Walking in beautiful surroundings, especially accentuated when Autumn colours are to the fore, but hugely appealing at any time of year due to the contrast between the tranquil pine forest and the dynamic energy of fast-flowing torrents compressed between rocky gorges.
Duration: 3.5 hours.
Duration: 3.5 hours.
Transport/Parking: No public transport nearby. Parking at the walk start/end point at Logie Steading.
Length: 8.560 km / 5.35 mi
Height Gain: 209 meter. Height Loss: 209 meter.
Max Height: 173 meter. Min Height: 88 meter.
Surface: Moderate. A mix of woodland paths and tarred surfaces. May be muddy in places. Riverside paths are precipitous in places and may not suit all walkers.
Child Friendly: No. We cannot recommend this walk to families with young children due to some precipitous riverside paths, in places.
Dog Friendly: Yes, on lead on public roads, precipitous riverside paths, and near farm animals.
Refreshments: Olive Tree Cafe at the Logie Steading. Options in Forres.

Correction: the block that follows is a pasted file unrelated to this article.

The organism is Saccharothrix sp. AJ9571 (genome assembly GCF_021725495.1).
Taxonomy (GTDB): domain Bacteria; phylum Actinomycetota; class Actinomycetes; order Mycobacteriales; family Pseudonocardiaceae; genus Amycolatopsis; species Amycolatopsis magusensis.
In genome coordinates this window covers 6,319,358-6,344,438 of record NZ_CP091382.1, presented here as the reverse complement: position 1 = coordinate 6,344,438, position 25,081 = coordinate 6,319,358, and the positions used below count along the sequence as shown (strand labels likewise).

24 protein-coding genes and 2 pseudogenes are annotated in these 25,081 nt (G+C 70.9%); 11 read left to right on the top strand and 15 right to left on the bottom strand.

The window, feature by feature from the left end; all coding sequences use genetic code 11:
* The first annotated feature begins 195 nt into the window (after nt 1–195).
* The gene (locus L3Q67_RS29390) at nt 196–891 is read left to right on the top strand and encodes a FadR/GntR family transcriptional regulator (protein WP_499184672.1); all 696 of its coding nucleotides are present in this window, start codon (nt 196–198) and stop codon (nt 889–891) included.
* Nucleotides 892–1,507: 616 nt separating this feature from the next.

This is a very special and scenic walk, with a fascinating and stimulating mix of historical and environmental features, along the banks of the Rivers Divie and Findhorn. The route kicks off at the Logie Steading buildings, originally constructed as a model farm in the 1920’s, but now converted into a high-end food, drink, and retail centre. Logie Estate was purchased in 1924 by the newly ennobled Sir Alexander Grant, originally a baker from Forres, who created the definitive McVities digestive biscuit recipe. The route heads south amongst mature mixed woodland, rubbing shoulders with some particularly massive old Douglal Fir trees along the way, arriving at a beautifully landscaped feature where three linked ponds sit in an old gorge carved out by the last Ice Age, with the evocative ruins of Dunphail Castle towering above a sheer cliff face. The castle dates back to the 13th C and ghostly myths surround the building, harking back to a gruesome episode when severed human heads were thrown up and over the ramparts to the besieged garrison, with the callous cry “here’s beef for your bannocks”! From the castle, the route takes a fabulously scenic path along the River Divie, crossing the river mid-way on a memorable wooden footbridge. The River Divie rises in the desolate hills of Dava Moor and joins the River Findhorn at a later point on our route. This section of the river has a wild and tempestuous beauty as it cascades through tree-lined rocky gorges. The Divie path leads on to the Doune of Relugas, where a low stone rampart is all that remains of an ancient hill-fort dating back to the 1st millennium BC. Before returning to Logie Steading, our walk diverts to the renown local beauty spot and wildlife area at Randolph’s Leap on the River Findhorn, where dramatic rocks, cliffs and waterfalls are surrounded by peaceful pine forest. See our PDF guide for the violent history of the name, originating during brutal conflict between local warlords in the 14th C.
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